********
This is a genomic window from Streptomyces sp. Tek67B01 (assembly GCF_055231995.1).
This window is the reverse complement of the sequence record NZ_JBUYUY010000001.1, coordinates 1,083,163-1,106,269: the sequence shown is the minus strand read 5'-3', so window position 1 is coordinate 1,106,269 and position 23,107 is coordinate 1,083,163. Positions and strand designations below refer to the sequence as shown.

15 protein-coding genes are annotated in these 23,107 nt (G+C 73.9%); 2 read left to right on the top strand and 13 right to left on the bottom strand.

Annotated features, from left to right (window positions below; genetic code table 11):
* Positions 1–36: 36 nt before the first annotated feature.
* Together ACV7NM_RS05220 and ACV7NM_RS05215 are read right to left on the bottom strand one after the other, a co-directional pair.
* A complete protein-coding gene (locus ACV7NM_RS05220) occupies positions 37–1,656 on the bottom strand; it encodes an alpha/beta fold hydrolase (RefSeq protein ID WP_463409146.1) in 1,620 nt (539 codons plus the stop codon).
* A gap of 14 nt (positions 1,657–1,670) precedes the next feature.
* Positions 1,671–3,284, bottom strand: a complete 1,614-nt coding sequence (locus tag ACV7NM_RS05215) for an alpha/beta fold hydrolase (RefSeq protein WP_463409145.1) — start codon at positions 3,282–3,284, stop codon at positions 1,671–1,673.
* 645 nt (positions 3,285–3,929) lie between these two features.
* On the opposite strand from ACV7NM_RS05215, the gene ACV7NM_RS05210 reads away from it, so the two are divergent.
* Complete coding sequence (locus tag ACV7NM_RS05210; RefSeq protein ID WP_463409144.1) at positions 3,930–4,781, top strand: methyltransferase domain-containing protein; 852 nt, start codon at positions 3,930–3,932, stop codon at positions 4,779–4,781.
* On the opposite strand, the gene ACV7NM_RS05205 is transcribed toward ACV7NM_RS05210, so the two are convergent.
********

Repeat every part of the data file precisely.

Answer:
This is a genomic window from Streptomyces sp. Tek67B01 (assembly GCF_055231995.1).
This window is the reverse complement of the sequence record NZ_JBUYUY010000001.1, coordinates 1,083,163-1,106,269: the sequence shown is the minus strand read 5'-3', so window position 1 is coordinate 1,106,269 and position 23,107 is coordinate 1,083,163. Positions and strand designations below refer to the sequence as shown.

15 protein-coding genes are annotated in these 23,107 nt (G+C 73.9%); 2 read left to right on the top strand and 13 right to left on the bottom strand.

Annotated features, from left to right (window positions below; genetic code table 11):
* Positions 1–36: 36 nt before the first annotated feature.
* Together ACV7NM_RS05220 and ACV7NM_RS05215 are read right to left on the bottom strand one after the other, a co-directional pair.
* A complete protein-coding gene (locus ACV7NM_RS05220) occupies positions 37–1,656 on the bottom strand; it encodes an alpha/beta fold hydrolase (RefSeq protein ID WP_463409146.1) in 1,620 nt (539 codons plus the stop codon).
* A gap of 14 nt (positions 1,657–1,670) precedes the next feature.
* Positions 1,671–3,284, bottom strand: a complete 1,614-nt coding sequence (locus tag ACV7NM_RS05215) for an alpha/beta fold hydrolase (RefSeq protein WP_463409145.1) — start codon at positions 3,282–3,284, stop codon at positions 1,671–1,673.
* 645 nt (positions 3,285–3,929) lie between these two features.
* On the opposite strand from ACV7NM_RS05215, the gene ACV7NM_RS05210 reads away from it, so the two are divergent.
* Complete coding sequence (locus tag ACV7NM_RS05210; RefSeq protein ID WP_463409144.1) at positions 3,930–4,781, top strand: methyltransferase domain-containing protein; 852 nt, start codon at positions 3,930–3,932, stop codon at positions 4,779–4,781.
* On the opposite strand, the gene ACV7NM_RS05205 is transcribed toward ACV7NM_RS05210, so the two are convergent.